Pope Orders Belgian Catholic Charity To Stop Euthanizing People

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Joshua Gill Religion Reporter
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Pope Francis has ordered a Catholic charity in Belgium to cease euthanizations of mentally ill patients in their psychiatric centers by the end of August, or face excommunication.

The Brothers of Charity announced in May that doctors in their 15 psychiatric hospitals were free to euthanize non-terminal mentally ill patients upon request, according to the Associated Press. Francis personally approved a demand from the Vatican that the charity rescind that policy by the end of August or get expelled from the Catholic Church, according to Brother Rene Stockman, superior general of the order that runs the charity.

Stockman decried the charity’s decision to allow doctors to euthanize mentally ill patients, saying that doing so pushed them toward destruction rather than helping them away from it.

“To use euthanasia as a kind of ultimate therapy would be utterly unworthy of us,” Stockman said of his order. “It would be as if we were helping a patient who is on the verge of the abyss to take the leap of death, by giving him a little push. As far as I know, this is the very first time a Christian organization has classed euthanasia as ordinary medical practice.”

The the Belgian branch’s current policy concerning euthanasia requires that three doctors, including a psychiatrist, evaluate the mentally ill patient in question and determine that the patient is in a “state of unbearable suffering” and that there are “no reasonable treatment alternatives.”

“We take the unbearable and futile suffering and the request for euthanasia of patients seriously,” a statement from the charity’s Belgian branch reads. “In our facilities, we respect the freedom of doctors to carry out euthanasia or not, and the freedom of other healthcare providers to work with them or not. That freedom is also guaranteed by law.”

The Belgian charity stated that their policy seeks to “concretize” Belgian euthanasia law, which requires that euthanasia only be administered when a patient’s medical condition is hopeless. But Belgium has no objective legal definition of what constitutes a hopeless medical condition and leaves it open to interpretation according to an essay by Professor Raphael Cohen-Almagor, Chair of Politics at England’s Hull University.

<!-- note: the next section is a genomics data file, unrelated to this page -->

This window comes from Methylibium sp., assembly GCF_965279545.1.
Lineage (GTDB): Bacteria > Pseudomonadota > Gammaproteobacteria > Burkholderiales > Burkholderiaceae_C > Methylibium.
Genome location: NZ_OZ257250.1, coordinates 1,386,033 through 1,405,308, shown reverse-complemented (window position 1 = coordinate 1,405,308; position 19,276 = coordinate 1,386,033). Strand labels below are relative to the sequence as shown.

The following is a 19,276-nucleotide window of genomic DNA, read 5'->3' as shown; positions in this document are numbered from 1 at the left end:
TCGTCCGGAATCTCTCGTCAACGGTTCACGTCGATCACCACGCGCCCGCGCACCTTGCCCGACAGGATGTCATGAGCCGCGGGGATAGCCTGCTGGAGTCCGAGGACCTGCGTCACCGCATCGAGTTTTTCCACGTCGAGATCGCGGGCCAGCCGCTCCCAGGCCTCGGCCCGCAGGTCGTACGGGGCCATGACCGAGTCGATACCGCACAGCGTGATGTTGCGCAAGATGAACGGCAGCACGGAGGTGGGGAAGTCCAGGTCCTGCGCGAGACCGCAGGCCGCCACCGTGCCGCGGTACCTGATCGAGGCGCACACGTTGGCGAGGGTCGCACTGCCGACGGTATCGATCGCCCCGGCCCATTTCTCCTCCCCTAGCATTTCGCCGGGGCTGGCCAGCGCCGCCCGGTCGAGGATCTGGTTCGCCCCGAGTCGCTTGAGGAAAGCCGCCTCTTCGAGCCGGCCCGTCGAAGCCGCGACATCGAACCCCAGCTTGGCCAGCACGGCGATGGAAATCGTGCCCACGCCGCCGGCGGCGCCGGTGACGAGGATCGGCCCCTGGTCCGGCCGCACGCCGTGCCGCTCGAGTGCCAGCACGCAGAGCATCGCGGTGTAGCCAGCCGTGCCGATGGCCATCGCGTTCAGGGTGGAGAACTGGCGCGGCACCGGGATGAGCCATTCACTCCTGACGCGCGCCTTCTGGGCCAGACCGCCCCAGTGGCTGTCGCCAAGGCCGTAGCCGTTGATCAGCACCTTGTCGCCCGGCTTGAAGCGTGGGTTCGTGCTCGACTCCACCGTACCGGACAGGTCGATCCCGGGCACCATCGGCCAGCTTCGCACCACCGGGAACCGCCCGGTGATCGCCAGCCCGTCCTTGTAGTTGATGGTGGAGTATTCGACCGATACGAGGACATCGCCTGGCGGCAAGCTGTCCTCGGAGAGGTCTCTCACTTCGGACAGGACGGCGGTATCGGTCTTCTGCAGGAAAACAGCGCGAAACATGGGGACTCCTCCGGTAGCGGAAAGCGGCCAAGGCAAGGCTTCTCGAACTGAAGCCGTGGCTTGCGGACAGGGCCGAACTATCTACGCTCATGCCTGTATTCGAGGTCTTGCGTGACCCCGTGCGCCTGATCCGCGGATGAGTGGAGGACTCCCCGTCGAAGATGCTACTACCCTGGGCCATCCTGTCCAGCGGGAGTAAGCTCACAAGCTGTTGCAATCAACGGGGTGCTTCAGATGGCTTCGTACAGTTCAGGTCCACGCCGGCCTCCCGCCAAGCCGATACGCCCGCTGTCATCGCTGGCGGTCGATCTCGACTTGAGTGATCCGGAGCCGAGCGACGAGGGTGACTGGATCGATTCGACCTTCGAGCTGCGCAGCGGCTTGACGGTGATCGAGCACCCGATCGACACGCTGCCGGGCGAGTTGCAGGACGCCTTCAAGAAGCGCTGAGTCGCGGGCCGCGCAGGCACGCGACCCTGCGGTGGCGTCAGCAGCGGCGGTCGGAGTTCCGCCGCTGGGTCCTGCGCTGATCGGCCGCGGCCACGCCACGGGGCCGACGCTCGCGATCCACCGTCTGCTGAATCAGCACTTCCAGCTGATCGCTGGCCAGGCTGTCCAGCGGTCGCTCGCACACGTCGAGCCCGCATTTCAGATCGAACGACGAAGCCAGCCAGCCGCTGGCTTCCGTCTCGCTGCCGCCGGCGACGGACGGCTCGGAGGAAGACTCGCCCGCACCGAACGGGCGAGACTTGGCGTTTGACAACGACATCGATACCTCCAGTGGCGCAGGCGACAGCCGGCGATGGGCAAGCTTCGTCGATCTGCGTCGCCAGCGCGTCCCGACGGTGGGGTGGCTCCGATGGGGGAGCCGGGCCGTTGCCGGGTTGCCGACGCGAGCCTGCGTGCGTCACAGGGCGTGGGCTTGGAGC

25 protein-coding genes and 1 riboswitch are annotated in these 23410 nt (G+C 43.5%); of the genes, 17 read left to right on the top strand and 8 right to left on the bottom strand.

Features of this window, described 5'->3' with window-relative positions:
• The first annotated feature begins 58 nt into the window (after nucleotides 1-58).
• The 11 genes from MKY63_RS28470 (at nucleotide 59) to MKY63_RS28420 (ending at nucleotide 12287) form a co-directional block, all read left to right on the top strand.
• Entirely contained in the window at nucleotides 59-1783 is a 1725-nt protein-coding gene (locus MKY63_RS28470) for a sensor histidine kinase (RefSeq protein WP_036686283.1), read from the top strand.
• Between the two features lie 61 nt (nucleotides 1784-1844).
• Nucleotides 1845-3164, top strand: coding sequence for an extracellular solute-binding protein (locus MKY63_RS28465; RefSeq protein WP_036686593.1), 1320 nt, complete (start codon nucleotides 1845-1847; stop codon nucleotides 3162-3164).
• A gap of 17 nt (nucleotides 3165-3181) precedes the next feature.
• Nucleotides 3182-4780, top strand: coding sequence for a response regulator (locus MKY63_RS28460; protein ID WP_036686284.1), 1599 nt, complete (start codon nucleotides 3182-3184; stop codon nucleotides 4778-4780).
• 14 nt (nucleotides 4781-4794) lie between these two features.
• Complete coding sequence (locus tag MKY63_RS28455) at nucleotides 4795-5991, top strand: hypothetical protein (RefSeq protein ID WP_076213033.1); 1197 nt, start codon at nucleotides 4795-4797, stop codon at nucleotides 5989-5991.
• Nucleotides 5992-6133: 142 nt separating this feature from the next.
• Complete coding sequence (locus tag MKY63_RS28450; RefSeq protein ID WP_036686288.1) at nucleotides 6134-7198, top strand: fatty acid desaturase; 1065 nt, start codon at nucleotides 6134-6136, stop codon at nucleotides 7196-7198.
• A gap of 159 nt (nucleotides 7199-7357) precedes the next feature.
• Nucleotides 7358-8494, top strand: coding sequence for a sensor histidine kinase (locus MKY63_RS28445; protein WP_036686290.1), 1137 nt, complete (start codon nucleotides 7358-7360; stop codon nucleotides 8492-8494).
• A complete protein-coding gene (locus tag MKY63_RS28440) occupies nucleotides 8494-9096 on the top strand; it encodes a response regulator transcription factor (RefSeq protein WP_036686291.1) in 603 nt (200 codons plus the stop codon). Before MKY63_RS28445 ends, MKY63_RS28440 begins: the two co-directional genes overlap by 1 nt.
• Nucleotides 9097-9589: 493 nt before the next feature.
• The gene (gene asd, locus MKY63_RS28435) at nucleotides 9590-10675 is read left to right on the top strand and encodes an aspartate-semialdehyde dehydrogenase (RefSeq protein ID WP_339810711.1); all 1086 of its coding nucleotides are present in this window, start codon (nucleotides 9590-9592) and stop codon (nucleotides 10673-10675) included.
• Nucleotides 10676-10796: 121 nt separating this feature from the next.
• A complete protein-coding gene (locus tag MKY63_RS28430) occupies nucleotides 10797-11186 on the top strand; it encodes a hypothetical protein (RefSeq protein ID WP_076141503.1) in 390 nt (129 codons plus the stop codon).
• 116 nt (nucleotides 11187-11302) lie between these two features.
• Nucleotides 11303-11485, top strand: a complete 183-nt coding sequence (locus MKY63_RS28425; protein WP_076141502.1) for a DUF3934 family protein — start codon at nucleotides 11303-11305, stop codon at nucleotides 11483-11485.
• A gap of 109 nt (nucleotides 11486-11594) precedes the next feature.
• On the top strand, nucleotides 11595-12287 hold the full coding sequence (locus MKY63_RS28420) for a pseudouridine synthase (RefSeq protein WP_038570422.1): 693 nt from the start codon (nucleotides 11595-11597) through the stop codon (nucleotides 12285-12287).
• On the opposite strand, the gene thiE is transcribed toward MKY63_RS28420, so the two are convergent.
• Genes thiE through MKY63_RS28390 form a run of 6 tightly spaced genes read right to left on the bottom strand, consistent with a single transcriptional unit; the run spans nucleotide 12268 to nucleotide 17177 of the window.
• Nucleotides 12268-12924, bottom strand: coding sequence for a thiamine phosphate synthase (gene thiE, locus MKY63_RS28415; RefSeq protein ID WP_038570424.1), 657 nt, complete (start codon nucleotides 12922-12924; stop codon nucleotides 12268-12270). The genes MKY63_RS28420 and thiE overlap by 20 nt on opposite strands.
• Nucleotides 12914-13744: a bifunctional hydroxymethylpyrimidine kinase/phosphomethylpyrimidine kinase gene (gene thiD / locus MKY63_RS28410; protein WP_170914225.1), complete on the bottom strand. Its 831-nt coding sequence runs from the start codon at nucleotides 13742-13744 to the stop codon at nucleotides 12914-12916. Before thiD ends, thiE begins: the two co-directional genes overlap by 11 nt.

“Requests for euthanasia will be approved only if the patient is in a hopeless medical condition and complains of constant and unbearable physical or mental pain which cannot be relieved and is the result of a serious and incurable accidental or pathological condition,” Cohen-Almagor wrote of Belgian law.

“Thus, the law opens the door for physically healthy persons to request that their lives be ended because they are tired of life. Does a person who finds no meaning in life suffer unbearably? It would be very difficult, almost impossible, for an assessment committee to judge whether the criteria for euthanasia are satisfied, if the symptoms cannot be interpreted in the context of the physical condition,” the essay adds.

The Catholic Church condemns euthanasia, regardless of Belgian law, and the Vatican has begun an investigation of the Belgian branch of the charity, according to AP. In addition to reversing the group’s policy on euthanasia, those who serve on the charity’s board must sign a letter affirming to uphold the Church’s position on the sanctity of life and their opposition to euthanasia. Brothers who do not sign the letter will face individual sanctions, according to The Catholic Herald.

Belgium and the Netherlands are the only two countries that allow doctors to kill non-terminal mentally ill patients upon request.

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